Wednesday, September 10, 2014

Decision 14 = public policy as bomb disposal

This year's New Zealand election has been rather like watching an earthmoving crew working on an unexploded bomb site. For a while there was a bit of a punch up over in the corner over Nicky Hager's "Dirty Politics", about who would drive the bulldozer that was a complete distraction to the issues New Zealanders really wanted to talk about, namely: the economy; the distribution of wealth; our prospects as a country and the priorities for the future. Finally we seem to be actually discussing what we should have been talking about from the beginning.

So why is New Zealand an unexploded bomb?

Reason one: Third most over-valued property prices in the the world.

New Zealand property is, as everyone knows, wildly over-valued. Property is propped up by foreign investors, Auckland City Council's metropolitan urban limit ( see Grimes) and the destruction of available land in Christchurch. The problem is people (particularly Aucklanders) are addicted to high property prices and 10% per annum increases. If the music stops there won't be enough chairs to go around and many property owners will end up with negative equity. There is a risk of capital flight and massive deflation.

Reason two: Our Net International Investment Position is terrible

While Treasury worries about the state of Government debt the NIIP is an indicator of all the debts and assets of all New Zealanders. Government debt is relatively modest but private debt is astronomical. New Zealand is up there with Ireland, Spain and Greece. Singapore owns more of the world than the world owns of it. We are the reverse. The only reason our unemployment has stuck at 6% has been Australia's mining industry. But as that slows people are returning home and there isn't much for them. There just isn't much to come and go on. We are reaching the end of our credit rope.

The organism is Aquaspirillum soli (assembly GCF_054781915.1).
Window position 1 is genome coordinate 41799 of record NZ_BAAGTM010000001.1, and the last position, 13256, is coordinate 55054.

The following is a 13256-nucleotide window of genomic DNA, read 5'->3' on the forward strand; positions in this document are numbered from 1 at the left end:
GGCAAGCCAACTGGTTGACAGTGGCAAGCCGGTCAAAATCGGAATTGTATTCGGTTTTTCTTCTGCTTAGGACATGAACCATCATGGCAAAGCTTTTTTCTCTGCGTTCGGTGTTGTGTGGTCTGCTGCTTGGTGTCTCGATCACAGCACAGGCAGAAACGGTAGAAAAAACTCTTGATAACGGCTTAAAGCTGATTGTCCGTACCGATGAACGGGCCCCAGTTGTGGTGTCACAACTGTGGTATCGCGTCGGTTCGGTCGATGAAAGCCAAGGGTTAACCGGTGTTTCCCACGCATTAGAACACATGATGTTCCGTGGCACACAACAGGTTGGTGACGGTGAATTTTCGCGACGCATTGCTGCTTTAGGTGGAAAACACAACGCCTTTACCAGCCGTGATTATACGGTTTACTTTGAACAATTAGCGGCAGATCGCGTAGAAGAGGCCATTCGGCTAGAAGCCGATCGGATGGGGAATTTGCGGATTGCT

Reason three: Shallow industrial base

You don't have to look at New Zealand's export statistics for very long to see that aside from Fonterra we don't have any other major vertically integrated corporations. The next biggest is Air New Zealand, but while this re-nationalised airline is in far better shape than Qantas, it is still operating in a difficult and political environment. The rest of New Zealand's firms are tiny, very diverse, and have very little in common with one-another. Diversity is not a bad thing, but small size is not so good. It means our firms are shallow. They don't have the same resilience and sticking power as larger firms. Corporations are important because they are the repositories of applied intellectual property. Only corporate intellectual property delivers wealth. New Zealand has loads of tiny smart new firms. What it needs is more bigger firms that stay in this country and don't follow in the footsteps of Glaxo to other corporate locales.

Reason four: Ill-educated underclasses

Let's be straight about this. There is poverty in New Zealand. Being poor, is not necessarily a bad thing if there is a legitimate way out. Many successful people are motivated by poor childhood's and do very well for themselves as a result. Our Prime Minister is a good example.
But I'm talking about cyclical poverty where generations never escape, where education becomes irrelevant rather than a means of escape and crime becomes the first best option. This is happening in New Zealand and it costs us in two ways. First there is the opportunity cost. People who could contribute who never get the chance are a cost. Then there are the actual costs: benefits; health problems; mental problems; crime and the costs of crime and mental health impacts on others. This is a dead-weight cost to the rest of the community, as more and more jobs become automated, turned over to robots or machines, the scope for these people to find meaningful work (paid or otherwise) is diminishing.